Brussels, 30th September 2004
The European Commission has adopted a strategy for co-ordinated action in the financial services, company law, accounting, tax, supervision and enforcement areas, to reduce the risk of financial malpractice. The Commission’s Communication recommends timely and effective implementation of the Financial Services Action Plan (see IP/04/696) and the Action Plan for Company Law and Corporate Governance (see IP/03/716) which provide an effective EU framework for dealing with most of the financial issues raised by the recent scandals, as well as strict control of the application of legislation. The Commission suggests new policy initiatives in tax and law enforcement. The key elements are: enhanced transparency, improved traceability and better co-ordinated enforcement.
"The Parmalat affair showed how some companies use complex and opaque structures to reduce the transparency of their activities to investors" said Frits Bolkestein, Internal Market and Taxation Commissioner. "The risk of such financial scandals must be reduced. Policy needs tightening up in certain areas. Scandals damage financial markets. Confidence declines. Investors are put off. The cost of capital could rise. These issues must be tackled with rigour to flush the crooks out and deal with them early, before they do damage. "
The Communication proposes a broad strategy, covering financial services, justice and home affairs and tax policy. The objective is to reinforce the four lines of defence against such practices: internal control in the company, mainly through board members; independent audit; supervision and oversight; and law enforcement.
The Financial Services Action Plan and the Action Plan for Company Law and Corporate Governance already provide an effective EU framework to deal with the financial services issues raised by the recent scandals. But there is a need for timely implementation of these Plans and for strict oversight and effective control of the application of legislation. More transparency is needed about special purpose vehicles in balance sheets and reflection should begin now on whether the bond market is sufficiently transparent.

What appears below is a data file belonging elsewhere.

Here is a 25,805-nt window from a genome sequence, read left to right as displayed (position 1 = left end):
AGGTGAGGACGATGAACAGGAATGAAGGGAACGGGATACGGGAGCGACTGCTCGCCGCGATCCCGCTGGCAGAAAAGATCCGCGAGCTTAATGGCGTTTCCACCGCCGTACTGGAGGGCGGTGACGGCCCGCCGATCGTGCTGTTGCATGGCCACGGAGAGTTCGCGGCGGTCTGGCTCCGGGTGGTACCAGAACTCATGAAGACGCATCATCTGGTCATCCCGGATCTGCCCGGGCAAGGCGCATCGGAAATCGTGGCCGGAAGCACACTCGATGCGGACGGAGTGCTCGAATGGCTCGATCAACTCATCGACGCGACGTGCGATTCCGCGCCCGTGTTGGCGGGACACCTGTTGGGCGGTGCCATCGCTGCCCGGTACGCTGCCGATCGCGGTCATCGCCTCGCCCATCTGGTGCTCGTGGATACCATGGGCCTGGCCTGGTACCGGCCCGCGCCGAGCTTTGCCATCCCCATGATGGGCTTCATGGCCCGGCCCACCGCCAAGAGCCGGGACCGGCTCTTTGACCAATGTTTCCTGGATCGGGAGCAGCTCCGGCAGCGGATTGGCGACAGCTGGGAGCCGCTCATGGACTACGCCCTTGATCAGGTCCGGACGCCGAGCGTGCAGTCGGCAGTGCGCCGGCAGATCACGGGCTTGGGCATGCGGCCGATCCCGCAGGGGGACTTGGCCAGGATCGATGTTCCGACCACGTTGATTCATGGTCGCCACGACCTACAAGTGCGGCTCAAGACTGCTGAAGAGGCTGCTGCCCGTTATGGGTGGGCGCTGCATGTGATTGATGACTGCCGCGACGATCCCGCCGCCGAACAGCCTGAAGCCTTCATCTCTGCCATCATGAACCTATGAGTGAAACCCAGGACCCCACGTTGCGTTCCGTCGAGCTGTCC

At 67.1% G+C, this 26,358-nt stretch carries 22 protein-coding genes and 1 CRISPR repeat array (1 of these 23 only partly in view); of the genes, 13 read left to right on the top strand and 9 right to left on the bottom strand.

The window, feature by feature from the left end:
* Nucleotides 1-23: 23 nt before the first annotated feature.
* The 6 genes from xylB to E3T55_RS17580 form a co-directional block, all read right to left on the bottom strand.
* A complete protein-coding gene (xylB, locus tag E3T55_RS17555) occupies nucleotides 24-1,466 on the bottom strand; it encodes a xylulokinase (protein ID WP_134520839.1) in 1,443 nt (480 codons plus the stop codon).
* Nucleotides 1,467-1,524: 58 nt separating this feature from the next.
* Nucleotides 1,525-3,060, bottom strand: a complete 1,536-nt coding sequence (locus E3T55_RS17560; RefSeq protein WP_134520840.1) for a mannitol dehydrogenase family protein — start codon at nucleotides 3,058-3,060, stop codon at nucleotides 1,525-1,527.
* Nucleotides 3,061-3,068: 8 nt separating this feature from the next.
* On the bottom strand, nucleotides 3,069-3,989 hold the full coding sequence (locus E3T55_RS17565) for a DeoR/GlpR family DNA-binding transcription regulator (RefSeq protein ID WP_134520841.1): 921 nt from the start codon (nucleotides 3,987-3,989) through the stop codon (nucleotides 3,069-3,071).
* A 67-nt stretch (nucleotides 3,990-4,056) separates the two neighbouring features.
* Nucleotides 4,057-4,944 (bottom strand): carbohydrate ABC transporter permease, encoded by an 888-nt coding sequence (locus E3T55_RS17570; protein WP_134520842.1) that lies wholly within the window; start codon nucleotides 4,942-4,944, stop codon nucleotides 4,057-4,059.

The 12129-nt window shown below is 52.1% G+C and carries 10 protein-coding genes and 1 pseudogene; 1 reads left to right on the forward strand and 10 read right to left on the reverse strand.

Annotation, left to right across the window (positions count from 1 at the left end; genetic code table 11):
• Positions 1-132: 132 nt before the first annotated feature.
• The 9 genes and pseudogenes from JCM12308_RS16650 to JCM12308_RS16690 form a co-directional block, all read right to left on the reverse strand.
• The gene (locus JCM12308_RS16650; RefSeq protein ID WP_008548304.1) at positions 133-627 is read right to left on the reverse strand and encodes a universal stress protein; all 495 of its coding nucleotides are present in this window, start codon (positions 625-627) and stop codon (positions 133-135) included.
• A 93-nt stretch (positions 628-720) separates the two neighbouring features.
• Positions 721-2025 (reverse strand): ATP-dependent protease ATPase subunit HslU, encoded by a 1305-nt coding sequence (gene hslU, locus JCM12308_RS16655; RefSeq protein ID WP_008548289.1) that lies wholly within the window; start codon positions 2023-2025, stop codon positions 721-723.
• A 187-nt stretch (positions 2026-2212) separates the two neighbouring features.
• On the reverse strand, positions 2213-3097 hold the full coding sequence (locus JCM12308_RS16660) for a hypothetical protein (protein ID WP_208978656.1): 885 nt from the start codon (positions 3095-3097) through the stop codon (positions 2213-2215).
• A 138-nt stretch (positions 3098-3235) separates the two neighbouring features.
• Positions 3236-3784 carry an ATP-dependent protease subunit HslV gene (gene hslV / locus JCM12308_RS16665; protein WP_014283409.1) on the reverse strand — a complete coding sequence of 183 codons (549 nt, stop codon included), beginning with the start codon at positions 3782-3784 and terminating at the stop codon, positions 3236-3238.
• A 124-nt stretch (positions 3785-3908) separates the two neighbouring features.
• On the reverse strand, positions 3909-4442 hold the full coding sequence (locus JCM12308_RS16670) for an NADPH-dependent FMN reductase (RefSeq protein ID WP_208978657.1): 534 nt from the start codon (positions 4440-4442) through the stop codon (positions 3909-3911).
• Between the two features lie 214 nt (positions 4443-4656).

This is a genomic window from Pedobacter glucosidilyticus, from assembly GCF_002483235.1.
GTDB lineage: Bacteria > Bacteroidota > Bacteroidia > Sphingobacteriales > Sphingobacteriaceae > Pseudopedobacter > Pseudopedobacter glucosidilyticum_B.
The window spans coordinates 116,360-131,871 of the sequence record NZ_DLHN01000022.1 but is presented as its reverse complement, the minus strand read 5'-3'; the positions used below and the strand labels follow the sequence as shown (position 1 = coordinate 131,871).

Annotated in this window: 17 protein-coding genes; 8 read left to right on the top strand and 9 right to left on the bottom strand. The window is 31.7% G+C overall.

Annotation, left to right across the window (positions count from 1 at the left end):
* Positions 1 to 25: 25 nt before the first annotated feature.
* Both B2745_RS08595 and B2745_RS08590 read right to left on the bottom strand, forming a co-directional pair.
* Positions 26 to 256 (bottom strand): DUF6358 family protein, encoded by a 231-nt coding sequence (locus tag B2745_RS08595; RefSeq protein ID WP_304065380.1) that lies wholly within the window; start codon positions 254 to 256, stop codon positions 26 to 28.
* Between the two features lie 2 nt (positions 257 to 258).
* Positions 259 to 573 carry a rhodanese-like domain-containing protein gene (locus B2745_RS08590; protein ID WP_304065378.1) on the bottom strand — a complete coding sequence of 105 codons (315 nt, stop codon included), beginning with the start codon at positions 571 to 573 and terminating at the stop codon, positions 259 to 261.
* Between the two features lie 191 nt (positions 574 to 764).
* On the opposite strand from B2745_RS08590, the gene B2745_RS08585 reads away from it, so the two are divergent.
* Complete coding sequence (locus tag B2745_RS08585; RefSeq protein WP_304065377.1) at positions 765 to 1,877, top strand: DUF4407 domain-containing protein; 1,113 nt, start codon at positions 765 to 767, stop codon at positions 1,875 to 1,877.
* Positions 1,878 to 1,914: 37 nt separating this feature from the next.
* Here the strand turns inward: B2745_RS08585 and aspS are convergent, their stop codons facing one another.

In the tax field, the Commission suggests more transparency and information exchange in the company tax area so that tax systems are better able to deal with complex corporate structures. Issues that will be examined include possible improvements to the Mutual Assistance Directive (77/799/EEC), developing common definitions of tax fraud and avoidance, exchanges of experience and best practice between tax administrations, the use of new technology to improve information exchange, and, in the longer term, examining with Member States the use of a common company identification number for company tax purposes.
The Commission also wishes to ensure coherent EU policies concerning offshore financial centres, to encourage these jurisdictions also to move towards transparency and effective exchange of information.
With regard to law enforcement activity, the Commission wishes to develop an EU instrument to tackle obstruction of justice, a Community policy on corporate liability involving effective, proportionate and dissuasive fines for failure to comply with existing legislation and an EU instrument on asset sharing and restitution of confiscated proceeds.
The full text of the Communication is available at: